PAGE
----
Popular tech to stay connected anywhere. Save more on exciting Dell PCs.
Click here to know moreAdvertisements
Research in Motion (RIM) recently cut prices of its select devices including the PlayBook tablet, BlackBerry Curve 8520, Curve 9380, Curve 9360 and the Torch 9860. The company, facing a stiff competition from Apple's iPhone and Android-based smartphones in the international market, is now aiming to tap the Indian market. The BlackBerry makers believe the price reduction will help boost sales by 25-30 per cent in India. To consolidate its position in the competitive Indian market, RIM may slash price of its handsets even further.
According to a report by the Times of India, Sunil Dutt, MD of Research in Motion, India said that further price cuts for their handsets is still on the table and “the objective is to reach out to more consumers and therefore, make our devices affordable for both the consumer segment as well as for our enterprise customers.”
RIM dropped prices of select models by up to 26 per cent, hinting at a change in its strategy for the Indian market. The TOI report quotes analysts tracking the industry as saying that the average of price of a BlackBerry smartphone was Rs. 21,000, which is very high as compared to other brands in the market. G Rajeev, senior market analyst, mobile devices &tablets, IDC India says the price cut is unlikely to have huge impact on market shares though it will help increase volumes. He believes RIM can fortify its base in Rs 10,000-15,000 range and also in the sub-Rs 10,000 segment, which is mainly dominated by the local brands like Micromax, Karbonn and Lava.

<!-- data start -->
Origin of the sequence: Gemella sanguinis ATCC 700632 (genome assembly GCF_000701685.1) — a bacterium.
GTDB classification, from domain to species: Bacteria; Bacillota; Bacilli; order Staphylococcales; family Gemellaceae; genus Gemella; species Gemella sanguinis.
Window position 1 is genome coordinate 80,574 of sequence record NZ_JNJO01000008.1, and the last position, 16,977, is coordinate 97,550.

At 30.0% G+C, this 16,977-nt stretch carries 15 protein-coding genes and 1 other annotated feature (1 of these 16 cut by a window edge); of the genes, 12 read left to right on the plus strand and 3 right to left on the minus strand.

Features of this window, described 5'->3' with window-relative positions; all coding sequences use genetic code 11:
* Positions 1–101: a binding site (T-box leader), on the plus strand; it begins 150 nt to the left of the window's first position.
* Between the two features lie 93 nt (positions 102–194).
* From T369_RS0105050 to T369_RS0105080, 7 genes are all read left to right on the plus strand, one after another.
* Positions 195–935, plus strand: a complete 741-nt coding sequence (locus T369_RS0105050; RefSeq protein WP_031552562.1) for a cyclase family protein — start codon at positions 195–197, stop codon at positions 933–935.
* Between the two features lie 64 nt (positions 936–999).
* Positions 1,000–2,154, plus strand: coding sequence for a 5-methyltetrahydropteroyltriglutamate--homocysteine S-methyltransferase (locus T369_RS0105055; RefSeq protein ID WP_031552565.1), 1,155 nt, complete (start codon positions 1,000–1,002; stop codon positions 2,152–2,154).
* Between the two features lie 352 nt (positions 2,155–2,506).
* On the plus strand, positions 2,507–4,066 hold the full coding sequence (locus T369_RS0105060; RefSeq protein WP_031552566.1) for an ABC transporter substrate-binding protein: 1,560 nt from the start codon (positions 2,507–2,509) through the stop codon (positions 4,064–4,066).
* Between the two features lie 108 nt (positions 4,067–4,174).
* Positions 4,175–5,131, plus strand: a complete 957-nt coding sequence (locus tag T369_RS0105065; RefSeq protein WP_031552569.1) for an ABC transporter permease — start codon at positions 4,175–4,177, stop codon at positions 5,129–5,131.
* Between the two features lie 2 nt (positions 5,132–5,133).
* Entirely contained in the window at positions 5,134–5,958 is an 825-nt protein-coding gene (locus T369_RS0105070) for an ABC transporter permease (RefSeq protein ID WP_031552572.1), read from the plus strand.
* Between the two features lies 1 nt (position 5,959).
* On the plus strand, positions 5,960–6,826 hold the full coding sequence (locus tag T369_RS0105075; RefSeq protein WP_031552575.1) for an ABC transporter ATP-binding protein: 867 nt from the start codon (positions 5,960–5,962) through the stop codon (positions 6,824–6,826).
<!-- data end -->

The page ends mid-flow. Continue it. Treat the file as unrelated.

It's notable that Samsung, which is said to be leading smartphone brand, has 17 devices in the market, with six sub-Rs. 10,000, seven in the Rs. 10,000-20,000 bracket, and only four above Rs. 20,000 mark.
RIM, on the other hand, has only one device to offer only one device in the sub-10k range.
RIM is rapidly losing ground in the international market against Apple and other manufacturers. The company recently announced the departure of several top executives, while promising that big changes are coming. Read our previous coverage here.